Since the creation of the first horror movie in the early 1900s, the genre has been one of the most popular genres of all time. Personally, I hate horror and all the jumpscares that come with it. Still, many people love horror and I have no idea why. A theme we are learning in our current project is that horror, and frankly all entertainment media, is a reflection on our society. For horror specifically, it is often a mirror that reflects society’s fears and anxieties. Issues and conflicts of the time are often used as antagonists in horror films. So my question is why would people subject themselves to horror if it is supposed to be a reflection of their fears of the time?
An article about horror’s social commentary through the 2010s written by Grace Anderson on Warped Perspective perfectly highlights how horror has been used for decades to shine a light on social fears and anxieties. In the 50s the world was in the midst of the Cold War, so monster movies like Godzilla (1956) and apocalypse movies like The War of the Worlds (1953) were all the rage. Movies like The Fly (1958) focus on anxieties stemming from rapidly advancing technology and the scientists who were at the head of it all. 70s horror introduced the slasher genre, with films like The Texas Chainsaw Massacre (1974) and Halloween (1978) tackle themes brought by increased violence and serial killers at the time. Tropes like “the final virgin girl” were arising in response to shifting attitudes on virginity and “waiting until marriage”.
Especially in the last decade, movies have increasingly become more political. This makes sense since our political landscape is undergoing massive changes. The advances in the LGBTQ2IA+ community and racism have become wonderful topics for horror directors. Films like Red State (2011) and Get Out (2017) cover these topics, with the latter becoming one of the most popular horror films of the decade. So if horror really is supposed to be a reflection of society’s fears, why does society watch them?
An article about why people love horror on Ascend by Haiyang Yang and Kuangjie Zhang says that people expose themselves to horror films in search of “mental or physical stimulation”, both positive and negative. Horror films trigger releases of adrenaline, which result in more energy and heightened senses. Horror is more commonly enjoyed by those who enjoy the thrill and anticipation of the genre. However, the article goes on to say that in order for one to fully enjoy horror, they must have what is called a “protective frame.” One must know that the terror is not actually near us and that they are physically safe, and that one must detach the film from real life. So if horror is a mirror to the world’s problems, is one ever truly “safe” from the terror in the film?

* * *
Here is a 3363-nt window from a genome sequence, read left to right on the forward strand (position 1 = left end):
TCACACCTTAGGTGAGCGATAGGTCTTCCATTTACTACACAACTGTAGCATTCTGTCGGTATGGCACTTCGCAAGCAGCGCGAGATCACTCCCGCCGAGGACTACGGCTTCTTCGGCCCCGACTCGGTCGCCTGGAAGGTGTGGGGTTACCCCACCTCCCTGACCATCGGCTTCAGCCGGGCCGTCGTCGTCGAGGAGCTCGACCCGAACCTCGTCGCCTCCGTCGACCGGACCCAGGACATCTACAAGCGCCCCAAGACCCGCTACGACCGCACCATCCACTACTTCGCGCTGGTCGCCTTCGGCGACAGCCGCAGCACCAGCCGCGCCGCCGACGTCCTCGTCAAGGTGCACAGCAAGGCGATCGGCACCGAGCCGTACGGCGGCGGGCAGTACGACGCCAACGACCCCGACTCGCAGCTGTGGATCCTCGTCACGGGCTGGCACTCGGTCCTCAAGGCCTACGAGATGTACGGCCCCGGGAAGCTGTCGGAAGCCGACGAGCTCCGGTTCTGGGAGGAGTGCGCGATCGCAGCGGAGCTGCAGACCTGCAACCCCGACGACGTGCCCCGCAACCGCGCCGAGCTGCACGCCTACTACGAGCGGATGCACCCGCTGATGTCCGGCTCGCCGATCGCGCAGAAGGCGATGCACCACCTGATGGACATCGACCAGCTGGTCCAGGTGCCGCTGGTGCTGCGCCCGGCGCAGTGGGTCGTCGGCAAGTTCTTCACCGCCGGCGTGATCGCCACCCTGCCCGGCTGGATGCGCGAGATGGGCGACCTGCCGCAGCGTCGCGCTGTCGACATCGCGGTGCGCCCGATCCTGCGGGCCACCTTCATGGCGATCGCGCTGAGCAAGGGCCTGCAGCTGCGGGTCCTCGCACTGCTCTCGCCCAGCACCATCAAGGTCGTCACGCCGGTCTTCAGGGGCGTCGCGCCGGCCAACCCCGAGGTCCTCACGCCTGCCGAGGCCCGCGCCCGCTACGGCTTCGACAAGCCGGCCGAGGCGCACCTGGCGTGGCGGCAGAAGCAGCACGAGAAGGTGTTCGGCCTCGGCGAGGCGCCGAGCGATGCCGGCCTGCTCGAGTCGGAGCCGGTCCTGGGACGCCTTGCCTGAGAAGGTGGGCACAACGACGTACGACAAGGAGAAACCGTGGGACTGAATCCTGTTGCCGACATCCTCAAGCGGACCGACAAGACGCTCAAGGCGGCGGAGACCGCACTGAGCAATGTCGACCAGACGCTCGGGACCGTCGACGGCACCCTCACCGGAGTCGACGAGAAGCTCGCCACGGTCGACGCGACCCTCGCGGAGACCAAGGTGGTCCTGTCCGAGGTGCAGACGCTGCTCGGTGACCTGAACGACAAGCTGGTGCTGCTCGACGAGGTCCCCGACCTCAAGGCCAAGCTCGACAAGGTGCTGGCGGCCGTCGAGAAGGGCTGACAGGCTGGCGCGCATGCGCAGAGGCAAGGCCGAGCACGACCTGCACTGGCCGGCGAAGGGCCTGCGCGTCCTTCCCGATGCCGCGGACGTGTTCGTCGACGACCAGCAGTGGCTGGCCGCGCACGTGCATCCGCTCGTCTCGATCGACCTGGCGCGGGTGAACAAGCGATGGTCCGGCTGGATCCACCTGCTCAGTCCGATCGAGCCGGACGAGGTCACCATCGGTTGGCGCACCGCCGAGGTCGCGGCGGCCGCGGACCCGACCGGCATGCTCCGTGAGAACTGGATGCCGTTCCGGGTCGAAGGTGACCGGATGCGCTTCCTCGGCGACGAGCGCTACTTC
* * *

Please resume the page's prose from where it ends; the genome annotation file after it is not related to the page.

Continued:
After watching a horror film, one tends to feel relaxed and confident. This is called post-horror relaxation, a sense of relief once the ordeal is over. Many people watch horror films simply for the bragging rights. Many find that feeling of accomplishment after overcoming the horrors of the film and walking out okay. This tends to lead to confidence in handling similar situations. Whether that feeling of confidence is inflated or not, a study conducted over the pandemic by a group of Danish researchers proved that people who watched horror were psychologically better prepared for the struggles of isolation and Covid-19. They showed greater resilience and felt more prepared than one who doesn’t watch horror.
So going back to my question, people who enjoy watching horror that is a reflection of society’s do so to experience a possible outcome of the future. If a zombie apocalypse is imminent, one who watched The Walking Dead is likely better off than someone who didn’t watch it. True or not, one can’t deny the logic behind it. Personally, if I’m going to be undergoing an apocalypse I wouldn’t want to watch a movie about the gruesome ways I could die, but it seems like I’m the one at a disadvantage here. Whether you are an adrenaline junkie or just a coward like me, you cannot deny the role that horror plays in our society and facing our fears.